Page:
By Michele J. Kuhn
RED BANK – The tradition, sparkle, service and elegance endure, it’s the location and the welcoming of new partners that are different at Rumson China & Glass.
The store, a staple of the Two River area since 1969, has moved from its home on River Road to a bright new space at 105 Broad St., next to Tiffany & Co. The grand opening is scheduled from 10 a.m. to 6 p.m. Saturday, Oct. 6.
Rumson China & Glass was opened in 1969 by Robert and Barbara Edwards and was managed until 1996 by Robert Edward’s sister Adele Arslan. Barbara Edwards and her daughter, Jennifer Edwards, became fully involved in the store 16 years ago. This year they were joined by partners Silvia and Stephen Culver.
The move to Red Bank was made to increase the visibility of the store.
“We decided to move here to hopefully grow the business and take it to the next level,” Jennifer said. “We will have a whole new website that will be debuting soon. The store will continue to offer full service gifts, tabletop and home accessories.”
The store also will continue to sell crystal lighting – chandeliers and lamps – plus such items as corporate gifts, decorative accessories and men’s and baby gifts. Brides, many of whom come from a long line of Rumson China & Glass customers, will be able to go upstairs and complete their registries. The beautiful gift-wrap the store has been known for and other services, like local delivery, will remain.
“We really tried to keep the services we had before the same but we are expanding on everything,” Jennifer Edwards said. “It’s a different space but we think we have captured the tradition that has been Rumson China & Glass for so many years. We have created a more modern and fresh place to shop, in keeping with the times.”
The Edwardses and Culvers are excited about the new space. It’s a location that Jennifer Edwards had been looking at for a long time, back to the time when it was the Roots building. They have been welcomed by neighboring businesses and see the shop as being a complement to nearby retail establishments, like Tiffany & Co. and Garmany. “I think it is good for all of us,” Jennifer Edwards said.
“This is just a great space,” she said of the shop that is handicapped accessible and has customer parking. “We are so happy to be here.”
The Edwardses are also pleased to be in a partnership with the Culvers.
“We are thrilled for the opportunity that having Stephen and Silvia as partners has given us,” Jennifer Edwards said. “My mom and I have been at this a long time and it’s nice to have fresh insight and their keen business sense. We’re very excited about that.”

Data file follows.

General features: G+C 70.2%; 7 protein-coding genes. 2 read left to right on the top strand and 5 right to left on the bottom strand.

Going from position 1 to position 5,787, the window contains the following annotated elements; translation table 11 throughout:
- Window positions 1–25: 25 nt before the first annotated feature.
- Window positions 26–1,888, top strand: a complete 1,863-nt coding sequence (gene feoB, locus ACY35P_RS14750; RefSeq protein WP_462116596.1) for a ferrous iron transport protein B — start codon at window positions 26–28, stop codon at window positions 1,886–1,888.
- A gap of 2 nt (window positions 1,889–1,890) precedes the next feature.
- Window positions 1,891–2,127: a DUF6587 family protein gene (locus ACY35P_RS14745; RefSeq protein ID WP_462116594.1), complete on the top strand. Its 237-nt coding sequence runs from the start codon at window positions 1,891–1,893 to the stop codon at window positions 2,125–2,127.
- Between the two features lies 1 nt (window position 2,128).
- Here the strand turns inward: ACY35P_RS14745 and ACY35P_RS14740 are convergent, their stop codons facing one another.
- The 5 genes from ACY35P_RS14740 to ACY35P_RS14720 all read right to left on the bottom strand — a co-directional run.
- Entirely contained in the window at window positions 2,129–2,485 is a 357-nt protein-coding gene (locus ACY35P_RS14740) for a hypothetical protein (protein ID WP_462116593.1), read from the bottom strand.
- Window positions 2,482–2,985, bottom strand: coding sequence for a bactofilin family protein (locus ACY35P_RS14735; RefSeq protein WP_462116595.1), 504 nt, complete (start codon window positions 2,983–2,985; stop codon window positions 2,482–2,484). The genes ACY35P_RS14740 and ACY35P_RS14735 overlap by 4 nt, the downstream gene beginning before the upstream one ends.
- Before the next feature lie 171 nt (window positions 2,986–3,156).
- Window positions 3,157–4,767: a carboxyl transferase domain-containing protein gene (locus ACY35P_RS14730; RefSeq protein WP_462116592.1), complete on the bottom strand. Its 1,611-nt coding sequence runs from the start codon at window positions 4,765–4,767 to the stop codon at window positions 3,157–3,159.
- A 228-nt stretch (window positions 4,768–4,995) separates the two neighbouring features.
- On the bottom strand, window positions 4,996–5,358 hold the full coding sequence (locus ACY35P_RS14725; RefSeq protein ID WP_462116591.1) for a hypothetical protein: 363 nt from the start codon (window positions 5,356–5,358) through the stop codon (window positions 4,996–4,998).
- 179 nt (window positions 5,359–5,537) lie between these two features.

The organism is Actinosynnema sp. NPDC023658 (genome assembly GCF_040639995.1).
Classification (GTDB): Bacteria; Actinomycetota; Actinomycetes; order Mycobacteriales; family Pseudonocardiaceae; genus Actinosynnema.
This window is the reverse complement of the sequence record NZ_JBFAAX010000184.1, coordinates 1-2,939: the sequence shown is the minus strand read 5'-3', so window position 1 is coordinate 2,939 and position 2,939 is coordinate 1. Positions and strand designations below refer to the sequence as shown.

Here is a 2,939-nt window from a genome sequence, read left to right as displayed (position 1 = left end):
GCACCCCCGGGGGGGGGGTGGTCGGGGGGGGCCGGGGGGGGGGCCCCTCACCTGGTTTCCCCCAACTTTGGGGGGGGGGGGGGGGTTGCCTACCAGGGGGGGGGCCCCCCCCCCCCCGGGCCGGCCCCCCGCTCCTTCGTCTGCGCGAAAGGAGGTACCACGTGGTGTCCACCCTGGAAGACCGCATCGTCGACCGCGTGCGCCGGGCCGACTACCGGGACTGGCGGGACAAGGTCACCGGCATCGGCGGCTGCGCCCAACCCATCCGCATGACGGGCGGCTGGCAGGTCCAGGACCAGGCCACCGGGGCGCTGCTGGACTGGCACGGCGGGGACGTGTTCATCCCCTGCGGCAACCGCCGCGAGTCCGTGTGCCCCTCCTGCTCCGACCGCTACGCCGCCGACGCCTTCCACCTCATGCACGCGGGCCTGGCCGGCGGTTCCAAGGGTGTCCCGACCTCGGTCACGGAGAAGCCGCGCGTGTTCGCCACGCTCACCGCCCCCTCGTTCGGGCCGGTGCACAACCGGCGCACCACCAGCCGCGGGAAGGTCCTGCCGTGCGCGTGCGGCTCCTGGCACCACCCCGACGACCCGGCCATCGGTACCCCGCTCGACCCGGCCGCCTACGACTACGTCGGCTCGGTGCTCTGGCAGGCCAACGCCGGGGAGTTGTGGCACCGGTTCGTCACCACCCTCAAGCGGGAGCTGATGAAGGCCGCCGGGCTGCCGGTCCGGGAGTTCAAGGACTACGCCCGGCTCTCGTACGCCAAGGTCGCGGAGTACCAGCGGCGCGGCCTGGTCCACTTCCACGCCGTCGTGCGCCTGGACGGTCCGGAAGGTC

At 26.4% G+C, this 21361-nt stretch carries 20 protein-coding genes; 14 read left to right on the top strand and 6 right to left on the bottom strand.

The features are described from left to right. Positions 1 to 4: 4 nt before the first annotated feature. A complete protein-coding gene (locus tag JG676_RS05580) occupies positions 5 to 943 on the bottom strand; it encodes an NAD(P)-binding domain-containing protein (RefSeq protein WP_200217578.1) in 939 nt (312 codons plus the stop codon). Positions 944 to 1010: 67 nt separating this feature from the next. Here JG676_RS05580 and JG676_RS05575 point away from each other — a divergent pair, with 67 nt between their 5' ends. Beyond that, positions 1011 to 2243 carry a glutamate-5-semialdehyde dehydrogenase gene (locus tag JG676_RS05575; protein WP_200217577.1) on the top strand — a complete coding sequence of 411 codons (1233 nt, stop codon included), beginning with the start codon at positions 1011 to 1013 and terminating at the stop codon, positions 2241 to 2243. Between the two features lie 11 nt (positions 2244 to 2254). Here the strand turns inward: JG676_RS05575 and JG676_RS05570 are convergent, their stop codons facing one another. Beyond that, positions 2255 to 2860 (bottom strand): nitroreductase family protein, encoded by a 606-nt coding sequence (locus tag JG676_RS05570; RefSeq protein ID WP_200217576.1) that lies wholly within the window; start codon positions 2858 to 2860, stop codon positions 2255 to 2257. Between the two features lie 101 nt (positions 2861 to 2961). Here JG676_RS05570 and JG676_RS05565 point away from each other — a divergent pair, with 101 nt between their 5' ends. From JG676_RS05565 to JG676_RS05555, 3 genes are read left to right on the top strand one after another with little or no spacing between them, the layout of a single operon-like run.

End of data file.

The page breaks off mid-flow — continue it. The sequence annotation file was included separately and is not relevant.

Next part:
The store was originally an outgrowth of Robert and Barbara Edwards love of travel and collecting beautiful things. Robert Edwards invented the first pager, which could display a message, and he was known as “the father of paging,” Jennifer Edwards said.
The store has always been a place where clients could visit and find a wide range of price points from which to choose. “You can buy a gift for $25 or $2,500 … We really do have a very wide array,” Jennifer Edwards said.
While the store also has been a place where many celebrities, business notables and those in the arts and entertainment have shopped or have been the recipient of gifts, the Edwardses decline to discuss the names of those clients or recipients.
Another aspect of relocating to Red Bank that excites the owners of Rumson China & Glass is the sense of community in the borough among business owners who are known for participating in town and charity events. The shop’s first event as a member of the business community will be the Oct. 11 Girl’s Night Out event, sponsored by RiverCenter.
“It’s nice to feel you are part of the community. In Rumson, we always felt like we were part of the community and with the new store we will continue that,” she said.
The store owners have decided to keep the name Rumson China & Glass, even with the move to Red Bank, because of the reputation the establishment has gained over the years. ”And,” Jennifer Edwards said, Red Bank and Rumson are “all part of the extended community here.”
As the Edwardses and Culvers settle into the new space, they are looking at ways to grow the business, increase their merchandise lines and expand into other areas or décor and gifts.
“We really don’t know where this is going to take us,” Jennifer Edwards said, “but there certainly will be something for everyone.”